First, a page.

Expensive Lesson and Math Skills!
Numbering limestone tiles with a Sharpie pen + trying to
remove the numbers with Goof-Off and acetone and discovering
that when they say Sharpie is for permanent marking
they are actually serious, and when they say don’t put
chemicals on limestone they are also serious =
trouble! Our contractor found this out a few weeks ago. I
had cringed when I first noticed he’d numbered hundreds and
hundreds (and hundreds) of dollars worth of tiles, and after
coming home from work one day to the fumes and seeing
slightly faded numbers left on chemical-etched limestone
tiles, I knew this was not a good thing. . .
Sometimes even simple math isn’t obvious and needs to be
explained. If it hadn’t been so expensive for my
poor contractor to have to replace, it might’ve been amusing. It wasn’t! We
start over this week to an instant re-play of the
construction mess, a replay of the dust that takes weeks to
finally settle, and a replay of me trying to clean up after
contractors’ sawdust footprints, track-ins, and mess.
Back When I was Stripping:
So, I'm searching in Google for something-another, and
accidentally find myself on somebody's estate sale site.
There, I see an antique piece of furniture that I actually
have one of sitting right in my living room--an Eastlake,
circa 1870 dresser! My sister had picked this up at a
garage sale for $10 (which included all the original
hardware) back in the late 1980's. At that time I had found
myself addicted to stripping furniture and turning the uggos
into beauties. (Wait a minute! Did you think I meant
something else by the title, "Back When I was
Stripping?" Potty-brain!) Anyway, at the time, I was
trying to do my part to remove as much of the 1960's blue
fad paint from the earth as possible. This piece seemed
like a worthy candidate in need of some attention, and the
ones who were selling it were happy to get $10 for it! With
my gift of stubborn and unbridled determination, and after
huffing on the fumes of paint stripper for about six weeks,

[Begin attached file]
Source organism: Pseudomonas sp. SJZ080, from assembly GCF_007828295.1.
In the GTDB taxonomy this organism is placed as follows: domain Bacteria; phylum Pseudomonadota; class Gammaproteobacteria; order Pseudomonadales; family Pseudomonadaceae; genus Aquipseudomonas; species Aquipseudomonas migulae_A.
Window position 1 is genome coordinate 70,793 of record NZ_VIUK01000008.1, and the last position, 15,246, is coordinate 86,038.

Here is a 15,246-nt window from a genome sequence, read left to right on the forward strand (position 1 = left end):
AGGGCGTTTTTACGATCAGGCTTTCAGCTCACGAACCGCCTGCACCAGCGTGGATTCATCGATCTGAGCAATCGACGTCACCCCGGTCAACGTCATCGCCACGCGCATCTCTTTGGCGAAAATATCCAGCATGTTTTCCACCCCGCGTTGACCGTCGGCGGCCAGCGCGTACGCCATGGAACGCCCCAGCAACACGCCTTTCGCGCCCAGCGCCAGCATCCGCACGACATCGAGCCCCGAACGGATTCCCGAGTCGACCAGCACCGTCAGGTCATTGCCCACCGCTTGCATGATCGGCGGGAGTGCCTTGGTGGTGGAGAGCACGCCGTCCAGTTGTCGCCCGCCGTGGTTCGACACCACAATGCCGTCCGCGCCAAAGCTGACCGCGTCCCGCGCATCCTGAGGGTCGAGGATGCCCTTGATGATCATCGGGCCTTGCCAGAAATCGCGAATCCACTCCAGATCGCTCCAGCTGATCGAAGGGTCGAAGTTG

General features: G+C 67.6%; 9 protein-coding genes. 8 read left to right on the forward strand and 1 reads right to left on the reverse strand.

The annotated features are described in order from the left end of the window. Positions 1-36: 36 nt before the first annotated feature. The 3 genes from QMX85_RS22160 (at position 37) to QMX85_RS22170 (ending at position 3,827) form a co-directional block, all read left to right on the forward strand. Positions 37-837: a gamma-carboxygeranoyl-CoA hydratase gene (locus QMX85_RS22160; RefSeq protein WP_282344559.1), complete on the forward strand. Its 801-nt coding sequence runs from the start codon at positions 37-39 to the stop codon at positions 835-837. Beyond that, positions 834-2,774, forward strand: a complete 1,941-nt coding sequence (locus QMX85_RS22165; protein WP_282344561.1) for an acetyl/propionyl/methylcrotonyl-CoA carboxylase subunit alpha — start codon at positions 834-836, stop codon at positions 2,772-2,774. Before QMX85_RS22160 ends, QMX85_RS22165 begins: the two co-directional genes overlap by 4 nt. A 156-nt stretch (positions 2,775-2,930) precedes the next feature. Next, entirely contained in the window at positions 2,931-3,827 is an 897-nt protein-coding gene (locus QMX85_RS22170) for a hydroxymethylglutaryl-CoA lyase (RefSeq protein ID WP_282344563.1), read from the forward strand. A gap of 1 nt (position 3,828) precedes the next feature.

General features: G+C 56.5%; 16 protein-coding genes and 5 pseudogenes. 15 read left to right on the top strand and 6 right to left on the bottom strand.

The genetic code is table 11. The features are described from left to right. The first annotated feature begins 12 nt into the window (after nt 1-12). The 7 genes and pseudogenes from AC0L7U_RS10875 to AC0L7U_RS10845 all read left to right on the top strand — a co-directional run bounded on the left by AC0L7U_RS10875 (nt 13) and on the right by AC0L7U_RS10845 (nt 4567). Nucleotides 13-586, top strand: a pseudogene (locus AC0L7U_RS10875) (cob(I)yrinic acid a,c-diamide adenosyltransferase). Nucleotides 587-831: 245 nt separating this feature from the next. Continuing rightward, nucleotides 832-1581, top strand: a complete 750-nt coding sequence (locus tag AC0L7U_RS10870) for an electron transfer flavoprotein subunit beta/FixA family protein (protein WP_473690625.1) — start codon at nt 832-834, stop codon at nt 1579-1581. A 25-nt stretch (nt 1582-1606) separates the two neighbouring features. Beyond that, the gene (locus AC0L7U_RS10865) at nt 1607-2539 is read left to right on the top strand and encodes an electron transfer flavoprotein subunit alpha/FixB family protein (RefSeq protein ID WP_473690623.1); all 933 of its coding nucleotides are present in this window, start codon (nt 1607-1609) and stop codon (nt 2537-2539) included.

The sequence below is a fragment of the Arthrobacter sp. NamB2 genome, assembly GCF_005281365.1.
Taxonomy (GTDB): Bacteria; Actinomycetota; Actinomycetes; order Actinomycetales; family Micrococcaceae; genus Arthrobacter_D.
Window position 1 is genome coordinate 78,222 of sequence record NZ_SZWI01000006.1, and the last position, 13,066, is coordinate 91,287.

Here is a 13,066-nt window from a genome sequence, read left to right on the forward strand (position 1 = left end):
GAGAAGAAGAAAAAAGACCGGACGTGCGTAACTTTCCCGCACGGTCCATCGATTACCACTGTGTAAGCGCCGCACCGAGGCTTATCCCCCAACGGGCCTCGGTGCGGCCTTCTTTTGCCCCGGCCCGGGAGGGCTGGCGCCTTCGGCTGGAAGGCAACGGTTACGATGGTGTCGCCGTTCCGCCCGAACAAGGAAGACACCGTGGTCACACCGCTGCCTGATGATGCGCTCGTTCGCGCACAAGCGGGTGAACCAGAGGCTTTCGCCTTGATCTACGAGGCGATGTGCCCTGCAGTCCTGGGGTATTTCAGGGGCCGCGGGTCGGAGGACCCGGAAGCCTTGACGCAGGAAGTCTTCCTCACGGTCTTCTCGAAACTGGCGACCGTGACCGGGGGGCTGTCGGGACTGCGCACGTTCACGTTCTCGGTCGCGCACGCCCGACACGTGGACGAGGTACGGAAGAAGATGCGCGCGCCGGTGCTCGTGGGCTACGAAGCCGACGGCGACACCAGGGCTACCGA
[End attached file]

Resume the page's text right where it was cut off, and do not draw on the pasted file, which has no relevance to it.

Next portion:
I was so thrilled with my sister's $10 investment that I
planted this whatever-its-called right in my living room,
and it's been sitting there for over twenty years.
Just for the heck of showing off one other little project
from my stripper years, this next one came from a neighbor's
garbage! (Yes, I was one of those neighbors that lurked
around the night before garbage day to see what might've
gotten thrown out and needed to be rescued.) I think I was
looking for a challenge because I was told that there was no
way I could make it look decent. Um. . . Excuse ME? Did I
hear someone say I "couldn't" do something?
One of my daughters told me years ago that their father, in
some conversation they were having with him, mentioned that
despite our differences, he missed my chili. (Or was it my
meatloaf?) The conversation probably went something like, “The
only thing I miss is her chili.” Oh well. . . it was
still a hidden, but huge compliment seeing that he is Mr.
Creative Whiz-Chef in the kitchen, himself! (It has also
given me great satisfaction knowing that it is something he
hasn't been able to duplicate, even with his extraordinary
culinary skills!) Anyway, chili lovers from near and far
get a hankering for my chili once they’ve had some, and I
don’t think anyone has ever not asked for the recipe,
or has at least wanted to know my “secret.” I gladly give
them the recipe of "a dash of this" and "six splashes of
that" but always admit that my actual secret is in the
vintage crock-pot, itself. That baby is something that only
I have, and like a well-seasoned cast iron skillet, it is
only getting better with time! It is over 30 years old and
has been mended, patched, and repaired more than Evil
The knob on the top has been glued back on, soldered back
together, and now sports a clever DIY fix by way of a screw and little bolt thingie.
control knob broke off sometime back in the 80s, so now
I have to use a pair of pliers to change the temperature!
The darn thing isn't real purty, and it heats up slower that
a 1954 Chevy in the dead of winter, but there is something
in that crikey little crocker that for the past 30 years has
been absolutely ideal for bringing a pot of chili to the
brink of perfection. (Probably lead.)
So. . .
What's your chili secret?